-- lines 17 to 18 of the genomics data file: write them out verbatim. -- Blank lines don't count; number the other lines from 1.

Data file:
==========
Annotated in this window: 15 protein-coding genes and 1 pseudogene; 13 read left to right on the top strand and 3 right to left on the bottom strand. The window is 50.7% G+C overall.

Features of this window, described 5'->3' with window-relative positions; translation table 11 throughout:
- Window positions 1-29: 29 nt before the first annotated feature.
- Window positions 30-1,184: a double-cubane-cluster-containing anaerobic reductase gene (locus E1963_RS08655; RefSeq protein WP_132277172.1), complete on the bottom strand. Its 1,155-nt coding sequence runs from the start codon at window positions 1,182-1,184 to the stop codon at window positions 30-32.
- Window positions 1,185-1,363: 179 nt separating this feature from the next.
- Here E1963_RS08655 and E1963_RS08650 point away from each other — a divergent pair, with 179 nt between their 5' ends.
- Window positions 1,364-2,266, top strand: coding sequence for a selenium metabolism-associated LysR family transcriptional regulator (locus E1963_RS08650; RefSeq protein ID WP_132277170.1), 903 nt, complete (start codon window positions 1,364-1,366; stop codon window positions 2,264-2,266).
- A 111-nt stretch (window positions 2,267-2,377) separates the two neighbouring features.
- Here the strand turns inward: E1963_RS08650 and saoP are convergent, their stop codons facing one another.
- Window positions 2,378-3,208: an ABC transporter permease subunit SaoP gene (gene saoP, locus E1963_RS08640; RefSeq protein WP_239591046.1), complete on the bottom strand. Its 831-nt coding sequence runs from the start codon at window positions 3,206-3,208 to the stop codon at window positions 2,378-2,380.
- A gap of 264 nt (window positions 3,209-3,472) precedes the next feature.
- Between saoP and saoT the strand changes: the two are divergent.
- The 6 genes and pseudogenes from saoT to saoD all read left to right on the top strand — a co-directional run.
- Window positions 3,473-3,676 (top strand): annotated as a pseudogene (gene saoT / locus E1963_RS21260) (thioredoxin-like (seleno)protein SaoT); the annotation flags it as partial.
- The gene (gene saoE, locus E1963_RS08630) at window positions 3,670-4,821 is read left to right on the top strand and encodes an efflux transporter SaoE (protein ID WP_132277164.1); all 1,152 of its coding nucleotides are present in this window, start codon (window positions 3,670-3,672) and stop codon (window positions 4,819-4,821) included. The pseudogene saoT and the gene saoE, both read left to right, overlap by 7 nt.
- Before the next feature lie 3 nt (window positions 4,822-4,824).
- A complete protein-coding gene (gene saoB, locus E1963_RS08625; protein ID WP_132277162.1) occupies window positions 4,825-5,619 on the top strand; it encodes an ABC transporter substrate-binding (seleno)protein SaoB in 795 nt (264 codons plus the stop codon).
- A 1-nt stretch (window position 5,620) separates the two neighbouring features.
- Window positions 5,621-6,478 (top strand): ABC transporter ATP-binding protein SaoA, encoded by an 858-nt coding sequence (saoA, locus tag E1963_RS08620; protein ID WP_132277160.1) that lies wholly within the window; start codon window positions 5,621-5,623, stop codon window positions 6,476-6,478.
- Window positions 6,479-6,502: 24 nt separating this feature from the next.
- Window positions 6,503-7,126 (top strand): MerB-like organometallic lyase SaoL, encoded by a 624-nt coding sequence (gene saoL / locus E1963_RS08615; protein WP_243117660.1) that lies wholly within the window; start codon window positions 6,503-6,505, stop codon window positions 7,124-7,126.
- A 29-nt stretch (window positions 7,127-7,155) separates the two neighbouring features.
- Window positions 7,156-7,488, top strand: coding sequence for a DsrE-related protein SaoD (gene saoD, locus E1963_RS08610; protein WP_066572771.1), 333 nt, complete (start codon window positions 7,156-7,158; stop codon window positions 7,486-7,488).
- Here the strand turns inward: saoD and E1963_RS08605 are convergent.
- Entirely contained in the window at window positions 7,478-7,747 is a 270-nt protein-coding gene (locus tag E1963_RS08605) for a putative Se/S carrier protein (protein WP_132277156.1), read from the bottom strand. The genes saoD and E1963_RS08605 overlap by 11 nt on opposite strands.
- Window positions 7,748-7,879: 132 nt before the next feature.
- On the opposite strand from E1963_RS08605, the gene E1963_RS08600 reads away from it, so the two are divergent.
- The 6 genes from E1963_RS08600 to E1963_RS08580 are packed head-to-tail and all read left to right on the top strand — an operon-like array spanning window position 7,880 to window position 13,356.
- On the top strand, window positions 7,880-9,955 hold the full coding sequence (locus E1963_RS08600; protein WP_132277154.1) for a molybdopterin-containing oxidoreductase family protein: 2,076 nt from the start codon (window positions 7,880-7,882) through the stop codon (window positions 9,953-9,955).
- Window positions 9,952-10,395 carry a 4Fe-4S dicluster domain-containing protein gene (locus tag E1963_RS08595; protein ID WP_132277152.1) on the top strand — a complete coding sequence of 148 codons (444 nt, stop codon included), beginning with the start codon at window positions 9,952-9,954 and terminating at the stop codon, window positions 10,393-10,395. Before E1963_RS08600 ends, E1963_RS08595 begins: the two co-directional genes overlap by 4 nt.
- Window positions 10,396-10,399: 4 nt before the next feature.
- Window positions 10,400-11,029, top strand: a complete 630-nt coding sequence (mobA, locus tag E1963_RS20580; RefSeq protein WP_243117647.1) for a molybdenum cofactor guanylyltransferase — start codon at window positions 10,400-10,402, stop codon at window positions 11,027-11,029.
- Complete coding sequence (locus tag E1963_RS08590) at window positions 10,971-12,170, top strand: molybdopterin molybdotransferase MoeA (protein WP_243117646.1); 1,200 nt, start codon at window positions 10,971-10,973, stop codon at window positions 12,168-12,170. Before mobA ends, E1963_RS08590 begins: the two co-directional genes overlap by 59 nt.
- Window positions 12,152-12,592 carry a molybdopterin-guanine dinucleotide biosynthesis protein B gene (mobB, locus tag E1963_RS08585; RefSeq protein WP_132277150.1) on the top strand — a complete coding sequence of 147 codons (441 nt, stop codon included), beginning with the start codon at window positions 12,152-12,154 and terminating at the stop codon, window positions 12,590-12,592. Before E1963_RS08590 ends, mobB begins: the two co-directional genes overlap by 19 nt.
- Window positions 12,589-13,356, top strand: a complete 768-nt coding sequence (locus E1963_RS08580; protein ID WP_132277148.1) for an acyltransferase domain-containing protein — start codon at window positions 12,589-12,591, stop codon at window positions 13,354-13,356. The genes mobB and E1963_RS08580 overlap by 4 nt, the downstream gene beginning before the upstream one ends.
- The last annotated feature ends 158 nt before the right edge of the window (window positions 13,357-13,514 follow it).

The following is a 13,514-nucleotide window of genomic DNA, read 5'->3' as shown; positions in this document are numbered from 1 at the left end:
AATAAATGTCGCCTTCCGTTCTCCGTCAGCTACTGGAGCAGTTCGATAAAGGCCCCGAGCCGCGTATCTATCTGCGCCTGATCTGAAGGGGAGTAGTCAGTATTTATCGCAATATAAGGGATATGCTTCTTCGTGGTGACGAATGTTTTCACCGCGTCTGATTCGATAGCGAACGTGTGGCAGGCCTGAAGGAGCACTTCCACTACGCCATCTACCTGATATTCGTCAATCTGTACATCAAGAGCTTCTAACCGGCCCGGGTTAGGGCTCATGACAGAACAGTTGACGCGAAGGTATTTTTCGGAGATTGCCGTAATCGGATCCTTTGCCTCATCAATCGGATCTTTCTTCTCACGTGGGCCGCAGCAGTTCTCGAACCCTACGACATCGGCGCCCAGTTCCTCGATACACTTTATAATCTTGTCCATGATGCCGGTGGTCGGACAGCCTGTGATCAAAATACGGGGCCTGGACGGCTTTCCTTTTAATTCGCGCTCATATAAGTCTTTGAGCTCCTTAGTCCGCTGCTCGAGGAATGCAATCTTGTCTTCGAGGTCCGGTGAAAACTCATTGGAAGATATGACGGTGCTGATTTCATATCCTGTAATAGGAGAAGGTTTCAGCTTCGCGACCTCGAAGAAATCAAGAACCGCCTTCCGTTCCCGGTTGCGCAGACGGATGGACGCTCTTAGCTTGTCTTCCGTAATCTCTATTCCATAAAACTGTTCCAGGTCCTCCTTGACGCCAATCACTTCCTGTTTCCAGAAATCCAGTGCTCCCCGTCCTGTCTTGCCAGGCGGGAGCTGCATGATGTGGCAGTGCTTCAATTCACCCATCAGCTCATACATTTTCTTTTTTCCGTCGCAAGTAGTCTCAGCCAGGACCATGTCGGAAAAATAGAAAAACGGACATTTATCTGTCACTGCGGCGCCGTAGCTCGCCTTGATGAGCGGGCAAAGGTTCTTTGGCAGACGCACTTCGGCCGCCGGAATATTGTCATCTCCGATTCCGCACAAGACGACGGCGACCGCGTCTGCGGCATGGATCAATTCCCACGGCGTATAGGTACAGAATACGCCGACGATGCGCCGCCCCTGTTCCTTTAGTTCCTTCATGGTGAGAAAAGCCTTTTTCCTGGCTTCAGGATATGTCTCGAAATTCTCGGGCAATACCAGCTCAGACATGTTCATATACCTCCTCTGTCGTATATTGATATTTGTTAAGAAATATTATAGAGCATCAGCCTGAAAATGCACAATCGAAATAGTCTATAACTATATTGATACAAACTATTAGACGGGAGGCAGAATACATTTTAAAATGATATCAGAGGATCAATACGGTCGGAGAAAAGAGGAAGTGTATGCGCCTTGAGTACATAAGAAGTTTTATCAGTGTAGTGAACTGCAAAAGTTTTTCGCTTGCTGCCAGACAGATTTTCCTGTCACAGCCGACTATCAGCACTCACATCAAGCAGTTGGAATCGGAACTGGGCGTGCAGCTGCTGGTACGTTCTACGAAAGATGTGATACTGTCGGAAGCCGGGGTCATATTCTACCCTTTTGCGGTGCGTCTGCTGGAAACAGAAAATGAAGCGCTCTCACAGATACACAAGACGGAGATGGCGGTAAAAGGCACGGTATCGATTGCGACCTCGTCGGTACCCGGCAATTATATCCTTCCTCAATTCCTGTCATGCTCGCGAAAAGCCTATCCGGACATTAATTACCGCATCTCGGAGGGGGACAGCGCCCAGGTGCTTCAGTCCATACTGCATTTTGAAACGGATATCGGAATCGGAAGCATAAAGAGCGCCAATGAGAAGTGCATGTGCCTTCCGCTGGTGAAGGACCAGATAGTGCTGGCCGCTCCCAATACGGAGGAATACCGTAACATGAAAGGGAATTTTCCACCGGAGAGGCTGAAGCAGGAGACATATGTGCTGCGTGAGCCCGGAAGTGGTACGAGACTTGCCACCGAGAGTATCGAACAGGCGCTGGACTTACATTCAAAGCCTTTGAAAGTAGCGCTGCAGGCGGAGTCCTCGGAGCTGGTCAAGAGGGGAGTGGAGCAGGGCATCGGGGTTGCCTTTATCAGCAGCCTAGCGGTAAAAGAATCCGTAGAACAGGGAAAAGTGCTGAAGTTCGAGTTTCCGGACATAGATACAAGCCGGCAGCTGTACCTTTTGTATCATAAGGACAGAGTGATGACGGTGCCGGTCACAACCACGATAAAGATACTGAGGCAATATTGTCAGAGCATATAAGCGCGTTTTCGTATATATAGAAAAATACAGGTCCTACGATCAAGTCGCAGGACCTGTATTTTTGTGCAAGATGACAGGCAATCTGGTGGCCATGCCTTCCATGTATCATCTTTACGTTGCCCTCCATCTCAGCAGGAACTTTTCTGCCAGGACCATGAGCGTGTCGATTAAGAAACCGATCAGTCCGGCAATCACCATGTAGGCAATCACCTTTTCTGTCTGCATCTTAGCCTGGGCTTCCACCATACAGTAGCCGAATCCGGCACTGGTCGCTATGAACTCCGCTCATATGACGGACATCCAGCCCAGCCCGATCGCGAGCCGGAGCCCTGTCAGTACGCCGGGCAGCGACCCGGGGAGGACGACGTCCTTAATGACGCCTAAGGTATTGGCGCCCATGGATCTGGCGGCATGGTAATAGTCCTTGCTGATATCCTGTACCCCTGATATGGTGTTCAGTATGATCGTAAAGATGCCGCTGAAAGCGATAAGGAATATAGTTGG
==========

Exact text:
- A complete protein-coding gene (gene saoB, locus E1963_RS08625; protein ID WP_132277162.1) occupies window positions 4,825-5,619 on the top strand; it encodes an ABC transporter substrate-binding (seleno)protein SaoB in 795 nt (264 codons plus the stop codon).
- A 1-nt stretch (window position 5,620) separates the two neighbouring features.